International banker highlights similarities between China, Israel in new book
Israel and China—From Silk Road to Innovation Highway Photos: Courtesy of Philippe Metoudi
Philippe Metoudi and his partner Lionel Friedfeld have co-authored Israel and China—From Silk Road to Innovation Highway, which is recognized by critics as the first book that explores into the heart of Israel-China relationship. 
Despite being mainly business-related, the book compiled by two investment bankers targets more than just Chinese outbound investors who identify Israel as a destination. “We aim to explain to all curious Chinese readers who have only vague ideas about Israel,” said Metoudi. recently sat down with Metoudi, a veteran banker from France and now based in Hong Kong, to discuss the subject. 
A perfect match
According to Metoudi, the book idea emerged from his work for Chinese companies making investment in Israel over the last few years. He calls it strategic investment. “Israel, identified as one of the leading innovation centers in the world, has been extremely willing to help China with their disruptive technologies. And Chinese companies have been making investments in Israeli companies with the aim to bring their technology into China,” he explained. 
Although China is known to excel at Internet-related technologies, Metoudi said, there obviously is room for improvement in the agricultural, medical, water-related and some hi-tech sectors like robotics. And Israel boasts the most cutting-edge technologies in the areas.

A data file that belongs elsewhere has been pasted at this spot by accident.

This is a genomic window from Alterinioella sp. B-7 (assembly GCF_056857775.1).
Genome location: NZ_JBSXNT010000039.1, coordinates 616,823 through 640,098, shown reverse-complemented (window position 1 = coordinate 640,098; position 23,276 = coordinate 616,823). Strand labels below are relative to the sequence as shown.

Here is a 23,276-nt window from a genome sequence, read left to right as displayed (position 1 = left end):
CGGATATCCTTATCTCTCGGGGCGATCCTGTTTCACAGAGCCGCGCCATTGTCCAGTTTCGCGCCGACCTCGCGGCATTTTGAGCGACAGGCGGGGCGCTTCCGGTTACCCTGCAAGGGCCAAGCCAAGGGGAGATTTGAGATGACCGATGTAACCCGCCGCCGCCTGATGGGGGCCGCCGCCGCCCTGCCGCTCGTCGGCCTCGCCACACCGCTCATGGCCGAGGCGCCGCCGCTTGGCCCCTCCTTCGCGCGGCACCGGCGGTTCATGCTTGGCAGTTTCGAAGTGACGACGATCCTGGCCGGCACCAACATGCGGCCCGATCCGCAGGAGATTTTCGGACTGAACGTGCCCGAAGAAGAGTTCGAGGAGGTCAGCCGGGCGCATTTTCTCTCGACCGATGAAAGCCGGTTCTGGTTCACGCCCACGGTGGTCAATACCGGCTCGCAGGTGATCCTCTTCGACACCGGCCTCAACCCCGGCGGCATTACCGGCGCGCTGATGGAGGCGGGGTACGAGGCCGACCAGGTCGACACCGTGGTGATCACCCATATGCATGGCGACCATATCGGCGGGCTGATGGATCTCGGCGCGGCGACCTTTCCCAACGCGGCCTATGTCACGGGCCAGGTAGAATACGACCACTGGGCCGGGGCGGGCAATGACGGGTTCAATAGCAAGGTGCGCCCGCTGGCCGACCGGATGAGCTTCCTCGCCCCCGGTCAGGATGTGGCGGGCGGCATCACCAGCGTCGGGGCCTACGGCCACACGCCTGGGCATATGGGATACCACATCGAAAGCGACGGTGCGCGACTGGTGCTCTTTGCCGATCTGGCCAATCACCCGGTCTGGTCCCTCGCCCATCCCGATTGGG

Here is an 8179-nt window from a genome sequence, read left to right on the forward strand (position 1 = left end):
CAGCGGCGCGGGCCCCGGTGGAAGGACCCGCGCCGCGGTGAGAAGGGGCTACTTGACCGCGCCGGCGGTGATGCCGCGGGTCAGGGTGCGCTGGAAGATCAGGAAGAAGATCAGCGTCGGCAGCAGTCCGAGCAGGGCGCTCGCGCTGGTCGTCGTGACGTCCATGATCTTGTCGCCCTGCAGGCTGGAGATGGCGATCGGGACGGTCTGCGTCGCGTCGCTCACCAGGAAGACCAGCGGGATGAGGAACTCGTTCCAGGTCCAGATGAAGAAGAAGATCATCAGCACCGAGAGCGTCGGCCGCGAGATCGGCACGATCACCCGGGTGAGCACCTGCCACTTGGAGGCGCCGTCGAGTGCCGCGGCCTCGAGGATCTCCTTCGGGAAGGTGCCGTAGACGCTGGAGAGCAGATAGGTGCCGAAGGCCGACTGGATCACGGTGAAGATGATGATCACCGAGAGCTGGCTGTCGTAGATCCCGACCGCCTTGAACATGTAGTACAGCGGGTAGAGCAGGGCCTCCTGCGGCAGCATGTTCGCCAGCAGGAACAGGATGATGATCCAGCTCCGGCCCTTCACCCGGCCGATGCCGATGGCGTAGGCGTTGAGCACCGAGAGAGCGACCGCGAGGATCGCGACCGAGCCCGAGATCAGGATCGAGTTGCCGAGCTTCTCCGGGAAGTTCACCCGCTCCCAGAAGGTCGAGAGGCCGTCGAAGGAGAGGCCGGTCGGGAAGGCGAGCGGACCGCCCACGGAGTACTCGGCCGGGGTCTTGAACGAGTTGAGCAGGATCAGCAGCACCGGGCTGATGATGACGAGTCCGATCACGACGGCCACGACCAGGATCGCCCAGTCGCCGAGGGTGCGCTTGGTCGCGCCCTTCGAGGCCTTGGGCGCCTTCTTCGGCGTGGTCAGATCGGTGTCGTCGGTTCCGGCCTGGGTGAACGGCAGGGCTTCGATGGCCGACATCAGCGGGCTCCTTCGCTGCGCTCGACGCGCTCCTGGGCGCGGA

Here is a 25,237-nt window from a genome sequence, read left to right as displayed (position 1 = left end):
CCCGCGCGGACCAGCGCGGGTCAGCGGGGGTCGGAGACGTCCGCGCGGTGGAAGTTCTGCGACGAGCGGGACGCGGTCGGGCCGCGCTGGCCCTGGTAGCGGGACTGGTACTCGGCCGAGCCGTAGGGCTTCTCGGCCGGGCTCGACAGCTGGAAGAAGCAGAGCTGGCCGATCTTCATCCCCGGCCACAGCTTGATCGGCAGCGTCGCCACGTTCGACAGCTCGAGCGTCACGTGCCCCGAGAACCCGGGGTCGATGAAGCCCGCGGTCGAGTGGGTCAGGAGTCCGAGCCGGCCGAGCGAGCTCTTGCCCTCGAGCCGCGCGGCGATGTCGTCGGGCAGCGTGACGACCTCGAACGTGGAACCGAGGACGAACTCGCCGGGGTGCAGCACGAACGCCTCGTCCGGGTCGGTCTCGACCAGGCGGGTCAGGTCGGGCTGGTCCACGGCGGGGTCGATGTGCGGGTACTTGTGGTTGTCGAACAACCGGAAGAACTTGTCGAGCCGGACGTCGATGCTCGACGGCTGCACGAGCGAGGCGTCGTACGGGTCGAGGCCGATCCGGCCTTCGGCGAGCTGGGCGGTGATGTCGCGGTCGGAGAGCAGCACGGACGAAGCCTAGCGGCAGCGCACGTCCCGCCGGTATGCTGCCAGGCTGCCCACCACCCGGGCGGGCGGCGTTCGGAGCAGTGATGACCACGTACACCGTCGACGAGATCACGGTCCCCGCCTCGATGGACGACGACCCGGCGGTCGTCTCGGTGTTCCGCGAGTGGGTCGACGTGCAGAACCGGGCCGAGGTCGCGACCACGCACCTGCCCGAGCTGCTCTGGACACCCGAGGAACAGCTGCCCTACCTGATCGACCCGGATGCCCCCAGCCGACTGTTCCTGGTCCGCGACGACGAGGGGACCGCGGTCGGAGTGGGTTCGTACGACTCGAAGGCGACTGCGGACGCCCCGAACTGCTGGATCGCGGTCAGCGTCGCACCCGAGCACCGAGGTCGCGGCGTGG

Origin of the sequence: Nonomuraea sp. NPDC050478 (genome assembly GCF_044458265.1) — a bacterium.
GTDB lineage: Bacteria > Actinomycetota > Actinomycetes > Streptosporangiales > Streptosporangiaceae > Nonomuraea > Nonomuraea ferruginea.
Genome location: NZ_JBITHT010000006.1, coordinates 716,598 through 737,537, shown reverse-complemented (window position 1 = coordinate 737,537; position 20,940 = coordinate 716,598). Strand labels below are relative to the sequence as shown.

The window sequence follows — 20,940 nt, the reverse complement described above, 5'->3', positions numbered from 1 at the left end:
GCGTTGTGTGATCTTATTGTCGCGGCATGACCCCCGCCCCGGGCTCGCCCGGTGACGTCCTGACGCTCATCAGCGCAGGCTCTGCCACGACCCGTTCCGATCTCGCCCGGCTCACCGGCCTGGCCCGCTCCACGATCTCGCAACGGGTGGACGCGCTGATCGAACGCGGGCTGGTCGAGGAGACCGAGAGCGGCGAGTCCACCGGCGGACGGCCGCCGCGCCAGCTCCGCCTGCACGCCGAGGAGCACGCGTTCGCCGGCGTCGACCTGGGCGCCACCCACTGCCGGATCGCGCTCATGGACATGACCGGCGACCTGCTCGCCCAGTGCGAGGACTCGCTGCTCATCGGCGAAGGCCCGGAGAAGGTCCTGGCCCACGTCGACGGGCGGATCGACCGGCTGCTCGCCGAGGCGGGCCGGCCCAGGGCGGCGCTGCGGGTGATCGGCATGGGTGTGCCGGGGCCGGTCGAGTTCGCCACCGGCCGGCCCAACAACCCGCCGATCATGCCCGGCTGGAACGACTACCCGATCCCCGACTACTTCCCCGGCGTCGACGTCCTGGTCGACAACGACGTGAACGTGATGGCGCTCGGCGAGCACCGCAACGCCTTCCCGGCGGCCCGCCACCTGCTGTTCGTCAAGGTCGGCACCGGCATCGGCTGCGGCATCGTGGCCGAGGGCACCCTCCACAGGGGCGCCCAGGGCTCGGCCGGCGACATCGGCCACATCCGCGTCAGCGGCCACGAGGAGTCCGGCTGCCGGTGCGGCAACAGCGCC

“When we bring clients to Israel, we don’t only show them technology. We want them to understand why Israel is so strong at innovation. So, we would bring them to universities to show them the country’s historical and cultural sides.”

He revealed that one of his Chinese clients from Shenzhen suggested that information is fascinating and Metoudi and his partner write a book about it. That conversation finally inspired the compilation of the book Israel and China—From Silk Road to Innovation Highway which has been published in three languages (English, Chinese and French).  
Philippe Metoudi with Jin Shousong, chairman of the board of ZJBT international group
“If you want to know where you are going, you must know where you have come from,” reads the first sentence of the book. Dan Catarivas, first economic counselor of the Israeli Embassy in Beijing, commented, “Learning and knowing the past is essential for building the future! I congratulate the authors on adding a new perspective to understanding the complexity of relations between Israel and China.”